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Sustainability Science

, Volume 11, Issue 6, pp 891–901 | Cite as

Subjectivity and social-ecological systems: a rigidity trap (and sense of place as a way out)

  • Richard C. StedmanEmail author
Special Feature: Original Article Traps! Expanding Thinking on Persistent Maladaptive States in Pursuit of Resilience
Part of the following topical collections:
  1. Special Feature: Traps! Expanding Thinking on Persistent Maladaptive States in Pursuit of Resilience

Abstract

The fundamental point of this paper is that constructs such as system identity stability and changes (tips, transitions, transformations from one identity to another), are subjectively perceived, and acted upon by the social actors that occupy these systems. However, social-ecological systems (SES) research has not yet adequately engaged this subjectivity. I argue, here, that this relative lack of recognition of subjectivity has become a “rigidity trap” for SES scholars. Subjectivity is messy and difficult, and does not fit particularly well within the systems perspectives that characterize resilience work. As such, this lack of engagement has led to self-reinforcing perspectives that emphasize some elements and de-emphasize others, creating a systematic neglect of some principles that might productively challenge existing notions and expand our thinking. Sense of place theory, which emphasizes the creation of meaning as systematically distributed throughout society, is offered as a mechanism for helping SES researchers more fully engage subjectivity.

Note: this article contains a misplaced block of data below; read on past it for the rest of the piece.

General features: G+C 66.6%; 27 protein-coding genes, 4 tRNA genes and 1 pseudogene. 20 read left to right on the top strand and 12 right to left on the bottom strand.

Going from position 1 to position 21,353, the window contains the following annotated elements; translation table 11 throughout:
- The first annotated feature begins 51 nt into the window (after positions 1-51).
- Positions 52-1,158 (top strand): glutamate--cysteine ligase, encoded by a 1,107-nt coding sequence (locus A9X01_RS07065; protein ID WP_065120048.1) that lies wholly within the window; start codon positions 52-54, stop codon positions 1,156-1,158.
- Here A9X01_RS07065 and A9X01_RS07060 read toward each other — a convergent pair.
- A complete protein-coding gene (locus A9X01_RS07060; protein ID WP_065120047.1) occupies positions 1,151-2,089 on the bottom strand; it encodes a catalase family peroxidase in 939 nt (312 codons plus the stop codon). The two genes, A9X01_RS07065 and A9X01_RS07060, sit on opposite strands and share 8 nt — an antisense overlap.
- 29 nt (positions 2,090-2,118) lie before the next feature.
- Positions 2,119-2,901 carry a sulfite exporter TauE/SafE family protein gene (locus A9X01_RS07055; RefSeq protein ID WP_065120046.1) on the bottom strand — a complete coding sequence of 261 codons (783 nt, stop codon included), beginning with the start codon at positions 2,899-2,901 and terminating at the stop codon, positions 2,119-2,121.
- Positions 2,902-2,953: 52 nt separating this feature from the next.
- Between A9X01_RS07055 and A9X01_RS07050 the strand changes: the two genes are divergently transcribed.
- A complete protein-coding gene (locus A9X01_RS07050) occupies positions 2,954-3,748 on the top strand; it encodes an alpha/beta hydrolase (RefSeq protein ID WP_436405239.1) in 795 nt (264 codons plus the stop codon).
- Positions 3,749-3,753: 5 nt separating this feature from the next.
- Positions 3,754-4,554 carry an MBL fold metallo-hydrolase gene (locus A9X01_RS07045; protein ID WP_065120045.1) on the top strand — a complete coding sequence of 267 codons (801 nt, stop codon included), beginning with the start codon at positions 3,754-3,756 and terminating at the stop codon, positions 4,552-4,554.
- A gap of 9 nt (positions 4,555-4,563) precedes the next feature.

Keywords

Transformational Leadership System Identity Place Attachment Dominant Meaning Shoreline Development 
These keywords were added by machine and not by the authors. This process is experimental and the keywords may be updated as the learning algorithm improves.

Notes

Acknowledgments

The ideas presented in this manuscript were developed through collaborations sponsored in part by the Stockholm Resilience Centre at Stockholm University and the Cornell University College of Agriculture and Life Sciences. The in-person retreats that led to this and other manuscripts in this special issue of Sustainability Science were generously and graciously hosted by Thomas Elmqvist and Åsa Norrman (Karklo, Sweden) and Keith and Moira Tidball (Canoga Creek, New York, USA).

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Copyright information

© Springer Japan 2016

Authors and Affiliations

  1. 1.Human Dimensions Research Unit, Department of Natural ResourcesCornell UniversityIthacaUSA

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